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PITTSBURGH, PA - December 11, 2012 - As the holidays arrive, many children are anxious to receive the toys they have been asking for all year. However, injury prevention experts at Children’s Hospital of Pittsburgh of UPMC encourage all parents to shop cautiously this holiday season and be aware of toys and other gadgets that could pose a serious health threat to children.
Especially dangerous are the small, disc-shaped button batteries in toys, which may be tempting to young children. They also are commonly found in many household electronics, including watches, cameras, games and even singing or flashing greeting cards.
These flat, shiny batteries can pose serious health risks for children, particularly toddlers who explore by putting things in their mouths. If swallowed, the battery may stick in the throat or stomach, causing life-threatening burns and tissue damage as the chemicals leak out. Severe burns can occur in as little as two hours after swallowing. This injury is similar to a burn caused by swallowing a chemical drain cleaner.
According to Safe Kids, more than 3,400 battery-swallowing cases were reported in the United States in 2010; 19 children sustained life-threatening or debilitating injuries and others died as a result of swallowing button batteries.
“These batteries can now be found almost anywhere in the home and may look like a piece of candy to many children, but they can cause harmful damage if swallowed,” said Barbara Gaines, M.D., director of the Benedum Pediatric Trauma Program at Children’s Hospital. “The best prevention method parents can use is to check their child’s toys beforehand to ensure they are safe and to be aware if they contain any small batteries. Parents should also keep batteries locked safely inside the toys in which they are used or store them out of reach of children.”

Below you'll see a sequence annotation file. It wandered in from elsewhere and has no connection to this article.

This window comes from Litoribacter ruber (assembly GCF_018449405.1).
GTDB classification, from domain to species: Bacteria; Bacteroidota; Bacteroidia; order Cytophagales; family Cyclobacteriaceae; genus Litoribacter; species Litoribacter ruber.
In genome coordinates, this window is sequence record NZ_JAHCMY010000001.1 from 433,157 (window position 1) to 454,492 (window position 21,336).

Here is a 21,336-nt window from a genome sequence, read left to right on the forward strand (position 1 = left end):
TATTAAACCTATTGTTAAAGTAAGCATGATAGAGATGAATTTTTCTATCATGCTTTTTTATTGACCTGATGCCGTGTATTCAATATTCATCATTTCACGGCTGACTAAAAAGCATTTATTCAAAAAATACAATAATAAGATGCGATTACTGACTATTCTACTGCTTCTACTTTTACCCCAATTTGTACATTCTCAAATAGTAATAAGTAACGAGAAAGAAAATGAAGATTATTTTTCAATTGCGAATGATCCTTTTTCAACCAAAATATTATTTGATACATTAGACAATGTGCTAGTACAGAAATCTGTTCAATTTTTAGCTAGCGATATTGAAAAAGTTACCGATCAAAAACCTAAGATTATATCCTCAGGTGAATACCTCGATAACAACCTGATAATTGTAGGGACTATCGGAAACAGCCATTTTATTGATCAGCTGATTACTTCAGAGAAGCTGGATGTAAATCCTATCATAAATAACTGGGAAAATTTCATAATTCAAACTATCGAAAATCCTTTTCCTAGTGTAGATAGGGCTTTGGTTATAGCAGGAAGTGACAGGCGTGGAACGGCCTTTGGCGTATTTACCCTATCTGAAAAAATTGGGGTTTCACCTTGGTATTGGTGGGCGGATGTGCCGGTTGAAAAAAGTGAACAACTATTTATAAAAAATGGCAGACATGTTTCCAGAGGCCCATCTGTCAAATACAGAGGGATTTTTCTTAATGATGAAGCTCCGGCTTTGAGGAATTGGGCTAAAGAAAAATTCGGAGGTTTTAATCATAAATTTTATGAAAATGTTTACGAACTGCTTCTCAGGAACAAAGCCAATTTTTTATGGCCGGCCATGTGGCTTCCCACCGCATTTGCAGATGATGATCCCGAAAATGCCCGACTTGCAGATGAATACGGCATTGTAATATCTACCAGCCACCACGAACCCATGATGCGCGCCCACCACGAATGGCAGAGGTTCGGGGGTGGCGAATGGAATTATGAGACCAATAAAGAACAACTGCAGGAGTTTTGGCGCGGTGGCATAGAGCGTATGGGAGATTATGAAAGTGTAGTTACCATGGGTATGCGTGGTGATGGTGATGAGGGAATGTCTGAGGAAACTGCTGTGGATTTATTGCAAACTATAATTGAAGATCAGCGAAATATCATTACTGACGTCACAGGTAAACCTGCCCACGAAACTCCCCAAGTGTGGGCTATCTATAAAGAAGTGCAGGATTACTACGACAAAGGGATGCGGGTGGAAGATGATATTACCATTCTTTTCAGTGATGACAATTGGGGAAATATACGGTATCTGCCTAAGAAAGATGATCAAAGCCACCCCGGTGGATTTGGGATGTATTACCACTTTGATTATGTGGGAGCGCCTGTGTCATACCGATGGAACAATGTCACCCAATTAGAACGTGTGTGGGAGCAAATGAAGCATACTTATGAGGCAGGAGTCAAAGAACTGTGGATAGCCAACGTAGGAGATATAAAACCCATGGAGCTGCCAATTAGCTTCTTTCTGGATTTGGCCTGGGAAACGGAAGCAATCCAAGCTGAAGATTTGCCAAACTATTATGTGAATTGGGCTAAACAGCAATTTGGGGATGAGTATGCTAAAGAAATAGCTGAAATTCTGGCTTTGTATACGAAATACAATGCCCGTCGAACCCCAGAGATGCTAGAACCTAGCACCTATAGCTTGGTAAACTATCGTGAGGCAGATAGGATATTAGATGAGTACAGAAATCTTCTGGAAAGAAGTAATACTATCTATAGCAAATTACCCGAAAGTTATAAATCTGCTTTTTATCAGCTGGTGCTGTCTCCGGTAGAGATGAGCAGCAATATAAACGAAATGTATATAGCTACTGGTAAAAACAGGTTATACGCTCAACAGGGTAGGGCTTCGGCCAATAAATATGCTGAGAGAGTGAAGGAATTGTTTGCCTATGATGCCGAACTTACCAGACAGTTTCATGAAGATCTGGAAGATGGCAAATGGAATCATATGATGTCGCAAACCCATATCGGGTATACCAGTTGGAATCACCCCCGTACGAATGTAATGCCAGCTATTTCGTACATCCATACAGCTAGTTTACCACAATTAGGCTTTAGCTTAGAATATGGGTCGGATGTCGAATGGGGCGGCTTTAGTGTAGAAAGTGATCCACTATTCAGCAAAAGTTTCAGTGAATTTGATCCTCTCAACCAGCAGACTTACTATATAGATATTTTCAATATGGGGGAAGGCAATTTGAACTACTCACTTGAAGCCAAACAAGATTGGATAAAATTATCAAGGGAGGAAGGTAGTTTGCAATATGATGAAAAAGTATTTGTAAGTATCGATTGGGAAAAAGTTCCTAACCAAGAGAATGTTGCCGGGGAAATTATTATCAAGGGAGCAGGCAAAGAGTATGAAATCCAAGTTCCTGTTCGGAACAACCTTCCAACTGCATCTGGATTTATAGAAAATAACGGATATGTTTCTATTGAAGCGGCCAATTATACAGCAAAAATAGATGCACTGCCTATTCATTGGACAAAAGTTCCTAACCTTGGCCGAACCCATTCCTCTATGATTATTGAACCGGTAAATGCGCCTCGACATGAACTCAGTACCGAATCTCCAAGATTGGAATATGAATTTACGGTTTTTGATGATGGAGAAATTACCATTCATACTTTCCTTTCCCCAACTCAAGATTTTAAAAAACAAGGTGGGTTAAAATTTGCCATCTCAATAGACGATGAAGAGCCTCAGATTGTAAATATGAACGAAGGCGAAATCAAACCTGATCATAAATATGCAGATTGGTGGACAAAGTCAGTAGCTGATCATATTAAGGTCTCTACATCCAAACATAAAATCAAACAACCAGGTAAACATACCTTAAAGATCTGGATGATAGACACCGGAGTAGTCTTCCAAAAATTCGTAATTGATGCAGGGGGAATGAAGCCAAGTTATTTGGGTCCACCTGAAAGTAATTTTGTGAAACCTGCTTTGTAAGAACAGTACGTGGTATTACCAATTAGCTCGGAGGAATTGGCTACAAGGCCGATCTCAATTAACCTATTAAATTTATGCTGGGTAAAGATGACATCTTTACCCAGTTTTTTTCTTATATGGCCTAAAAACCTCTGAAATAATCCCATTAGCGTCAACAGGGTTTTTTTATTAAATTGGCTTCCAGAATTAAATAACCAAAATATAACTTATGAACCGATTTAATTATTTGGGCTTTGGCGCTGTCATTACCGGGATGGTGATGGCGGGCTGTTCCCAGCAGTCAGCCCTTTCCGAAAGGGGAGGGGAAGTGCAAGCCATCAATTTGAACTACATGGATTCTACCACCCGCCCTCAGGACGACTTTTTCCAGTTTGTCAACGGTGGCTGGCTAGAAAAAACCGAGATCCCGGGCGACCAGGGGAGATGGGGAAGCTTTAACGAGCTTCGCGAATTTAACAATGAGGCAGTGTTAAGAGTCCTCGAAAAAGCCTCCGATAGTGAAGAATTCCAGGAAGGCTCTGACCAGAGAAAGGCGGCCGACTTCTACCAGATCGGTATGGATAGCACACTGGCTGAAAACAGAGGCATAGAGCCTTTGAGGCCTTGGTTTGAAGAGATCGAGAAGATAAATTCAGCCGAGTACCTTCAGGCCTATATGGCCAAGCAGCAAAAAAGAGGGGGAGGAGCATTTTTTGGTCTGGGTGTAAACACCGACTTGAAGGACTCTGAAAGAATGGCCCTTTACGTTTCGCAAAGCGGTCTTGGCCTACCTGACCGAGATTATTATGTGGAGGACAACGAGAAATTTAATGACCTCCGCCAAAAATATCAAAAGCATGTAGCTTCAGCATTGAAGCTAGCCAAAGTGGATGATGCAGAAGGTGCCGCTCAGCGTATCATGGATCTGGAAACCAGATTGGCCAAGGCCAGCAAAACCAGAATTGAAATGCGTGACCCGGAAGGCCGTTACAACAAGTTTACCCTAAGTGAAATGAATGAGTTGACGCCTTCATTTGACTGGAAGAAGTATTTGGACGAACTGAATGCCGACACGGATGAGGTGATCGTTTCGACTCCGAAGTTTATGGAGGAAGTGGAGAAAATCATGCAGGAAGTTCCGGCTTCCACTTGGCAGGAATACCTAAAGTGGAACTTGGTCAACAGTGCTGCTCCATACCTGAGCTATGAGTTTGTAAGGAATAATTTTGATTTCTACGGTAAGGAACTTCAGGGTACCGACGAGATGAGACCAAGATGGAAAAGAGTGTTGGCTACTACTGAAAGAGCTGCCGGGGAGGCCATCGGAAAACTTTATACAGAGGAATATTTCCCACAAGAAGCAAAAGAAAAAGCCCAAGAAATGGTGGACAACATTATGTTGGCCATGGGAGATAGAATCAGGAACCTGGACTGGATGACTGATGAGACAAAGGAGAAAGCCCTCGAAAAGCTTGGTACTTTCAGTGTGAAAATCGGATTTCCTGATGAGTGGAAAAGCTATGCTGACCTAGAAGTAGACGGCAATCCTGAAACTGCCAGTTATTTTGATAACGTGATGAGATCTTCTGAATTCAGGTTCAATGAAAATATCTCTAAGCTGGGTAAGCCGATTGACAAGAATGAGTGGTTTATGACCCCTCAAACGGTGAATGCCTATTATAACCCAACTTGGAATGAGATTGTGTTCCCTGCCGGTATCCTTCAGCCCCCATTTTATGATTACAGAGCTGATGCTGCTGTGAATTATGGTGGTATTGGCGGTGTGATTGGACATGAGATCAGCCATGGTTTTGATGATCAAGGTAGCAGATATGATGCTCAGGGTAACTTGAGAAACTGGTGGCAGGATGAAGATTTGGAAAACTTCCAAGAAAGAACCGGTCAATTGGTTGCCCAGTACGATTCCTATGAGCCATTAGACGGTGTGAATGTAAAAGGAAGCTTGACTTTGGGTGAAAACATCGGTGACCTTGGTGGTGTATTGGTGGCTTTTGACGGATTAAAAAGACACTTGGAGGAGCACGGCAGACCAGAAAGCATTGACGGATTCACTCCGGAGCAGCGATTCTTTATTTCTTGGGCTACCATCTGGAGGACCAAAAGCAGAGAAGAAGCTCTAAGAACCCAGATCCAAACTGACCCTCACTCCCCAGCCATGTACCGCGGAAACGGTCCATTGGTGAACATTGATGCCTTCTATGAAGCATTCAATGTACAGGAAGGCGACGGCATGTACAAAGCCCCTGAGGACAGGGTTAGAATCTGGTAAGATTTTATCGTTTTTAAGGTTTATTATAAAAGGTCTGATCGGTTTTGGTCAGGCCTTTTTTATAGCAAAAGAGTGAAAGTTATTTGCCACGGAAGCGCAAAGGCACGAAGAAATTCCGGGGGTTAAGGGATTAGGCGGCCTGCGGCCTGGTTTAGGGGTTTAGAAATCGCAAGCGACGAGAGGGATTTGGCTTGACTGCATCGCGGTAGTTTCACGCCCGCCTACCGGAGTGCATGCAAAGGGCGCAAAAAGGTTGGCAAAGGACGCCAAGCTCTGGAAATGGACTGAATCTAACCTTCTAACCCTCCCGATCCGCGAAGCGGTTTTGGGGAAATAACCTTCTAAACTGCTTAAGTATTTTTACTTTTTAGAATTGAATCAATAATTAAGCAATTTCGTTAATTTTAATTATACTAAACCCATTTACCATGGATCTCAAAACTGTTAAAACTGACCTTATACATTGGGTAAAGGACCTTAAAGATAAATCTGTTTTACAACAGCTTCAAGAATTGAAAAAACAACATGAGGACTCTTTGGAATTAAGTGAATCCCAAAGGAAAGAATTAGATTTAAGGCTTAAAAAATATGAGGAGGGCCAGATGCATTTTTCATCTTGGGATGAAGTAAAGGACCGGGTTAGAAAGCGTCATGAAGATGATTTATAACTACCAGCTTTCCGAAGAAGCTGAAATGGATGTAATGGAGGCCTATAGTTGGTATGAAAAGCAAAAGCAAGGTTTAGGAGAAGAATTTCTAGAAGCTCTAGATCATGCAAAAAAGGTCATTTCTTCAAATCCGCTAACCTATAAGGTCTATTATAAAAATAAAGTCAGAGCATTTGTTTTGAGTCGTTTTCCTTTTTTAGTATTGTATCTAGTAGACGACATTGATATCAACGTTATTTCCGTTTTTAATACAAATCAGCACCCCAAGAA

In addition, dead batteries, even though they aren’t powering the products, can pose a danger and cause the same type of harmful damage to children. They also need to be kept out of the reach of children and disposed of properly.
If you suspect your child has swallowed a button battery, seek immediate medical attention even before symptoms appear. Symptoms may include coughing, drooling, trouble swallowing and fever.
To keep the holidays safe for your entire family, Children’s Hospital offers some additional tips for parents and children:
For more information and safety tips for the holiday season, please visit www.chp.edu/besafe.
Andrea Kunicky, 412-692-6254, Andrea.Kunicky@chp.edu
Marc Lukasiak, 412-692-7919, firstname.lastname@example.org
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One Children’s Hospital Way
4401 Penn Ave.
Pittsburgh, PA 15224
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